The "Mother's Day Proclamation" by Julia Ward Howe was one of the early calls to celebrate Mother's Day in the United States. Written in 1870, Howe's Mother's Day Proclamation was a pacifist reaction to the carnage of the American Civil War and the Franco-Prussian War. The Proclamation was tied to Howe's feminist belief that women had a responsibility to shape their societies at the political level.
Today, the proclamation is included in the Unitarian Universalist hymnal, Singing the Living Tradition.Mother's Day Proclamation
Arise, then, women of this day!Arise, all women who have hearts,Whether our baptism be of water or of tears!
Say firmly:"We will not have great questions decided by irrelevant agencies,Our husbands will not come to us, reeking with carnage, for caresses and applause.Our sons shall not be taken from us to unlearn All that we have been able to teach them of charity, mercy and patience.We, the women of one country, will be too tender of those of another country To allow our sons to be trained to injure theirs."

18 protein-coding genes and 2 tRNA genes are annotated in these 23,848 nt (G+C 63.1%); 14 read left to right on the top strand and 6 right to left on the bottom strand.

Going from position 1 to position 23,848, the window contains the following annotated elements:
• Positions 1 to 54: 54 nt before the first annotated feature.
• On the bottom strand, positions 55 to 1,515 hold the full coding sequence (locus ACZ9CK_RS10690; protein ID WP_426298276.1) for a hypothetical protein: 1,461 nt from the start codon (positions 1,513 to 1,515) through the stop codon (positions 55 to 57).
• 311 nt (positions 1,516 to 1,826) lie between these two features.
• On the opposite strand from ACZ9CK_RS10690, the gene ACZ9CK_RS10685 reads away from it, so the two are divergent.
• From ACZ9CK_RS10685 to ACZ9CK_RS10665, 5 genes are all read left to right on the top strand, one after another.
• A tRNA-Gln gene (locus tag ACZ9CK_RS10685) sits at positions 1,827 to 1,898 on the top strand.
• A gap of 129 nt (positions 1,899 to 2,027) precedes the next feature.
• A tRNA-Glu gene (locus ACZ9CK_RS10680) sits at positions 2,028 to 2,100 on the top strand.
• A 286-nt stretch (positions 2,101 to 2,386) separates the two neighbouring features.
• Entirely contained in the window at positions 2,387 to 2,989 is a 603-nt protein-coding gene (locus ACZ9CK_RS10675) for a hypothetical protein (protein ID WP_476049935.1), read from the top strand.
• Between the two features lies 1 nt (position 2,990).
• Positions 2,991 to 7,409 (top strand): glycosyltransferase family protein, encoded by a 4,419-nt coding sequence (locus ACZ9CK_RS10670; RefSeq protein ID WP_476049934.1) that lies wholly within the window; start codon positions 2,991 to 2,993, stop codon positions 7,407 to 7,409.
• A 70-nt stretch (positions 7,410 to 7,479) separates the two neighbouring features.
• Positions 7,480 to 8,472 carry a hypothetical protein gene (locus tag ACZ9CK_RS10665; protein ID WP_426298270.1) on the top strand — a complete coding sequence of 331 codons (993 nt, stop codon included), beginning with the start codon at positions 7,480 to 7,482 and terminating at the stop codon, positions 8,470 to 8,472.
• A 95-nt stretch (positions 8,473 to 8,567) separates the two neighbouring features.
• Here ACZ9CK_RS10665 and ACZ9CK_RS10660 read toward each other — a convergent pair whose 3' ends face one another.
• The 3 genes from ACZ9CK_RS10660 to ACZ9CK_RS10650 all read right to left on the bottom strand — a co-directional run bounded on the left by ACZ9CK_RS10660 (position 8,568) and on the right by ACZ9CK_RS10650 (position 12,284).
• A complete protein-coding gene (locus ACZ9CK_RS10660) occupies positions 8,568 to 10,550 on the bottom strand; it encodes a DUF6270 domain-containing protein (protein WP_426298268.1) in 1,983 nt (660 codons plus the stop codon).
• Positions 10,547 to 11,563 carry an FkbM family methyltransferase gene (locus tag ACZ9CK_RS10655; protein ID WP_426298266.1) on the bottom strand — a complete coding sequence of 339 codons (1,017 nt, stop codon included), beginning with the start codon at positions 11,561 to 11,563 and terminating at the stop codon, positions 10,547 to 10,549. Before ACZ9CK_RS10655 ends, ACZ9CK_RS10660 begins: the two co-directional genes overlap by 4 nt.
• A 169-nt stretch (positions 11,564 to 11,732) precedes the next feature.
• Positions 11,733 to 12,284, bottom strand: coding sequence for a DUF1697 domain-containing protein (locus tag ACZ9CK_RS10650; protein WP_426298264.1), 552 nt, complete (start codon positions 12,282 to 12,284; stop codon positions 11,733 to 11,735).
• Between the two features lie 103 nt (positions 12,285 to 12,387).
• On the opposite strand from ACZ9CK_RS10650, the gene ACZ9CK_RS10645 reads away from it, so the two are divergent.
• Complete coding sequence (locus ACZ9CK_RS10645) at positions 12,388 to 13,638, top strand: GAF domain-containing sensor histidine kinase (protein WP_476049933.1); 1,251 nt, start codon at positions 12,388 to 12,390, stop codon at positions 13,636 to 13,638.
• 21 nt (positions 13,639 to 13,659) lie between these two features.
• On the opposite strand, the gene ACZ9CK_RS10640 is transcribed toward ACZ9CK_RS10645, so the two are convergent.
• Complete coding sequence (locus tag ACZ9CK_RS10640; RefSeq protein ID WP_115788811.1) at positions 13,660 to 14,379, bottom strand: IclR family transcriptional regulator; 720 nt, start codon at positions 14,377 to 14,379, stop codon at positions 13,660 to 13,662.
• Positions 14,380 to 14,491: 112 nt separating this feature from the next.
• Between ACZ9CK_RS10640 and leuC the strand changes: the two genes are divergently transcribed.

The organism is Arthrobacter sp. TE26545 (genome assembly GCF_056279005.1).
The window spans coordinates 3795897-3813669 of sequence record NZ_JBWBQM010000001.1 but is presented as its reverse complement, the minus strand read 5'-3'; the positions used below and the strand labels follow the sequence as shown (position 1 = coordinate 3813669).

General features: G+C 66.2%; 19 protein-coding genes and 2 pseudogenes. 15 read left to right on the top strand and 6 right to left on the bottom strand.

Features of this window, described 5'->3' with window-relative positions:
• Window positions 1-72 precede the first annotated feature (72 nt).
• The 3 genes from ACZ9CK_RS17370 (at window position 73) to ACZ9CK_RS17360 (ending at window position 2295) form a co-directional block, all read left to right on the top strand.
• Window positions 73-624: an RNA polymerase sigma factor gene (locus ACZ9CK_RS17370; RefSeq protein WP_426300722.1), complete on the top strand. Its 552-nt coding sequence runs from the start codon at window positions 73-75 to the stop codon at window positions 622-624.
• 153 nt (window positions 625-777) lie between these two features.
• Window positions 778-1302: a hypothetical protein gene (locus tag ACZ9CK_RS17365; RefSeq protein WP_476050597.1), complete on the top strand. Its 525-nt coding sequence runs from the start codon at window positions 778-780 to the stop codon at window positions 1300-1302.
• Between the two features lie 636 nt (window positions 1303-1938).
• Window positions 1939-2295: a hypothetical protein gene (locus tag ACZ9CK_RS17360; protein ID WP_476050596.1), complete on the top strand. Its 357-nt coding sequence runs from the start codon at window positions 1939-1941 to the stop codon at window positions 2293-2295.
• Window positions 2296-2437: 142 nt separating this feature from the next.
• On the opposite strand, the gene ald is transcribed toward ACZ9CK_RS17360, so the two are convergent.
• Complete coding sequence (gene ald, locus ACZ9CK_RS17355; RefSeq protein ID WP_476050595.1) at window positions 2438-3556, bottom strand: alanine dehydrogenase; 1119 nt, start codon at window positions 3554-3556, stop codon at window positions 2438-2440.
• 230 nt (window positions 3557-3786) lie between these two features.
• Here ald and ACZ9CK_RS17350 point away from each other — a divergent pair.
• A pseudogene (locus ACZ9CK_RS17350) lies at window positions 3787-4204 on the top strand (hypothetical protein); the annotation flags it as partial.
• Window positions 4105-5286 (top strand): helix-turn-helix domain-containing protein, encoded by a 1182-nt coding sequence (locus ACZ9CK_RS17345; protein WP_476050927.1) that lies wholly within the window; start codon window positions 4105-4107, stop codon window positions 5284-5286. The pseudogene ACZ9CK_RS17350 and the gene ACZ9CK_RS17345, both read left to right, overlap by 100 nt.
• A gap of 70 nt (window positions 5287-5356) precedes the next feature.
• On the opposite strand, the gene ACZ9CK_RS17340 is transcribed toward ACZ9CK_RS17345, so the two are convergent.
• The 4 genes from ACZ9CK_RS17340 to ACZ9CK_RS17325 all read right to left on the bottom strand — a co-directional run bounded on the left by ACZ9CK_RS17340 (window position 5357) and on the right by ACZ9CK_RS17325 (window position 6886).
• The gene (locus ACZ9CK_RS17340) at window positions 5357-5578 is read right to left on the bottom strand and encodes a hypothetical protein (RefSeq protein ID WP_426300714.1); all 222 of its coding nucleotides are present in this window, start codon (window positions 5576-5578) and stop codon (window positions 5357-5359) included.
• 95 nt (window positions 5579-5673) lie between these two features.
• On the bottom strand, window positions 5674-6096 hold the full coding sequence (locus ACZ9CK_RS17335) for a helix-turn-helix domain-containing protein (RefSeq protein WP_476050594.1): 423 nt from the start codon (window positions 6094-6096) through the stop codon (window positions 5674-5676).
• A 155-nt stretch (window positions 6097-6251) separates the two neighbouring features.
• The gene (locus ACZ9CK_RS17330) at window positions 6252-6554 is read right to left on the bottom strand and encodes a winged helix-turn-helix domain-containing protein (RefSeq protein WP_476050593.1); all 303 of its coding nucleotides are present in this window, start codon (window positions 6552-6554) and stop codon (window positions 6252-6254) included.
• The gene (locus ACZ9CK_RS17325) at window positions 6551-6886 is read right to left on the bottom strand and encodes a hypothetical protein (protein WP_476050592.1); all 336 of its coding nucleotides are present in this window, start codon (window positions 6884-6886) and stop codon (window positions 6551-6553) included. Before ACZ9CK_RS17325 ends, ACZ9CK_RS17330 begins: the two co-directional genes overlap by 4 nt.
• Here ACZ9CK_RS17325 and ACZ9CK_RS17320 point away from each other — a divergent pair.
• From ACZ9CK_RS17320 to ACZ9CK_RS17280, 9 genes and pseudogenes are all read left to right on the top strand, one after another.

From the bosom of the devastated Earth a voice goes up with our own. It says:"Disarm! Disarm! The sword of murder is not the balance of justice."Blood does not wipe out dishonor, nor violence indicate possession.As men have often forsaken the plough and the anvil at the summons of war, Let women now leave all that may be left of home for a great and earnest day of counsel.
Let them meet first, as women, to bewail and commemorate the dead.Let them solemnly take counsel with each other as to the means Whereby the great human family can live in peace,Each bearing after his own time the sacred impress, not of Caesar,But of God.
-graphic from Code Pink